Mastering WordPress rewrite rules

Posted on 27 March 2019 by Bradley Taylor

At BrightMinded, we spend a lot of time working with WordPress. We really do know it inside out! However, we often find ourselves needing to go above and beyond the out-of-the-box capabilities that WordPress core provides us with. A frequent complaint we hear, both from members of our team and the wider development community, is that WordPress lacks a proper routing system, of the sort provided by modern web frameworks like Laravel, Express.js or Django. However, with a little knowledge of how the WordPress routing (rewrite) system works, there is no reason for it to limit the development possibilities available.

A brief history of WordPress

WordPress is an old project which dates back to 2003 (earlier if you include b2/cafelog, from which WordPress was forked). In those early days, WordPress was just a blog and lacked almost all the features that make WordPress the most prevalent CMS today.

If you had installed WordPress in 2003 each blog post would have had a URL that looked something like this: brightminded.com?id=3715. Notice how the URL is using a query parameter (?id=), rather than an SEO friendly path.

In January 2004 WordPress 1.0 was released which allowed “Pretty Permalinks” for the first-time. Pretty permalinks allowed the original brightminded.com?id=3715 to be mapped to something nicer – in this case brightminded.com/mastering-wordpress-rewrite-rules. However, to maintain backwards-compatibility, and in order to support servers without Apache mod_rewrite support, the original query-string routing has continued to be maintained. Even today, the WordPress installation you are currently reading supports the query-string based routing, which acts as the foundation for pretty path-based permalinks.

This use of query parameters means that a large number of query parameters are reserved by WordPress – these reserved parameters must not be used as GET parameters or as the names of form fields. A full list of reserved parameters can be viewed on the WordPress codex.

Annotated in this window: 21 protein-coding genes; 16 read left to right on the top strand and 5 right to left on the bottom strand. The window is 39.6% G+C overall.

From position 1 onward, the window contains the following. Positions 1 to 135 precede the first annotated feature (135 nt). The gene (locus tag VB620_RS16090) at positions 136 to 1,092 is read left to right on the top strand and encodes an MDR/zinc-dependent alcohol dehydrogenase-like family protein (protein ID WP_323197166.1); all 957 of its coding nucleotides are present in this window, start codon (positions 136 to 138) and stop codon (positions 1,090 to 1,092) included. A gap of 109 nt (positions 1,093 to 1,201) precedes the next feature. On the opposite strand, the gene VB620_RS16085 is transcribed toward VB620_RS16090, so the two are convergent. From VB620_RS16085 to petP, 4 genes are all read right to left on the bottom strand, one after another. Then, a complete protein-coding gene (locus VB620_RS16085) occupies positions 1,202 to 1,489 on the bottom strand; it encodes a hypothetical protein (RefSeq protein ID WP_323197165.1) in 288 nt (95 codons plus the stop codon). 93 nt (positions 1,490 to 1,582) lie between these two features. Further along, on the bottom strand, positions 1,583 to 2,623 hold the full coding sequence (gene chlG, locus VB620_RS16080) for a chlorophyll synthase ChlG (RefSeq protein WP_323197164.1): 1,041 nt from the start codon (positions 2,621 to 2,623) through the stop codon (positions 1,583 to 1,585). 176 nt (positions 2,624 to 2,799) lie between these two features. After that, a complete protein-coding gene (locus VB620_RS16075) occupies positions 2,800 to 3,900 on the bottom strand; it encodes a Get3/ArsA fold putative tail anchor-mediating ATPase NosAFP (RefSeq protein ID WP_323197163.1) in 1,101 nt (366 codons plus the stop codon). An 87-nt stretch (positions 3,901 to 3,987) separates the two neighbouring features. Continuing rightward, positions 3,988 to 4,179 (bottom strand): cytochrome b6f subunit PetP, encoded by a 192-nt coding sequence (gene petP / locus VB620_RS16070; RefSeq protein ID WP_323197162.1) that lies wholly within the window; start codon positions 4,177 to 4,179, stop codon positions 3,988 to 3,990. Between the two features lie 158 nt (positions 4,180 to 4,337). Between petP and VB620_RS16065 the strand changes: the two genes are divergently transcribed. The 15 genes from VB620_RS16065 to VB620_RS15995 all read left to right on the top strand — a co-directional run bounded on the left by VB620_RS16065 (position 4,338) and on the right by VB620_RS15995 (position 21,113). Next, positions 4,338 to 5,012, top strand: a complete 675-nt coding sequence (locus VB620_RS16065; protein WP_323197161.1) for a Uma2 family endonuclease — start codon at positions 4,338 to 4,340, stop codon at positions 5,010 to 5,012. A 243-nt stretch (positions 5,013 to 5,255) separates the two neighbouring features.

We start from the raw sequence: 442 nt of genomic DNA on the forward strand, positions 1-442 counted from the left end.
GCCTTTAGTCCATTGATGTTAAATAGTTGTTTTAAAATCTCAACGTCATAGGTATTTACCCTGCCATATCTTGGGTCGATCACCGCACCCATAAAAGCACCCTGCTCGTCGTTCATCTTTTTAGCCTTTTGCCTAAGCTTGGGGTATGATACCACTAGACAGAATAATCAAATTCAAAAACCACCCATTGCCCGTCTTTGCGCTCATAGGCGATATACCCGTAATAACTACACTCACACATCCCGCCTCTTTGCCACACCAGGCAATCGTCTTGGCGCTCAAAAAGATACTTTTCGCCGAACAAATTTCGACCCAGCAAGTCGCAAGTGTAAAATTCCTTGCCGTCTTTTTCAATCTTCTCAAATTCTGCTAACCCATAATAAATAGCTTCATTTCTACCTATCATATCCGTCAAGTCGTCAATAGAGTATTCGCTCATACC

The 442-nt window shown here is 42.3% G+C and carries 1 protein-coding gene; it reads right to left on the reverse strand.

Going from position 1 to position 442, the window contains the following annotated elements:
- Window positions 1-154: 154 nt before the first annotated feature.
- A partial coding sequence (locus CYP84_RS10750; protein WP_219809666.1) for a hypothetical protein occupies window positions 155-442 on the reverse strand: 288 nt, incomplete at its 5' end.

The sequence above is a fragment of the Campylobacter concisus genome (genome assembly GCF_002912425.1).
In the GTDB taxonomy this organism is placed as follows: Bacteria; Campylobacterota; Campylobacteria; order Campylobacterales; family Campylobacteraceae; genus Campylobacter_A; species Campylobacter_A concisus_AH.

Renaming internal rewrite rules

So, armed with the knowledge that the WordPress rewrite system is based on a history of query strings, let’s see how we can put this into practice.

WordPress comes with a handful of rewrite rules out-the-box. For example:
example.com?author=authorname becomes example.com/$author_base/authorname
example.com?feed becomes example.com/feed/

Why might you want to change these? One reason would be to translate the default permalinks if you are not running an English-language site. Let’s try translating the author permalink. The easiest way to do this is to replace the hardcoded strings, which exist as class properties on WP_Rewrite.

Because the rewrite rules are generated after WordPress calls init, we can use add an action to translate the WP_Rewrite properties.

add_action('init', 'translate_author_rewrite_rules_to_french');
function translate_author_rewrite_rules_to_french() {
global $wp_rewrite;
$wp_rewrite->author_base = 'auteur';
}

The following WP_Rewrite properties can be renamed in the same way:

  • author_base
  • comments_base
  • comments_pagination_base
  • feed_base
  • pagination_base
  • search_base

(It is our opinion that these translations should be handled out-the-box like other translatable strings in WordPress core, but this looks unlikely to change.)

Removing internal rewrite rules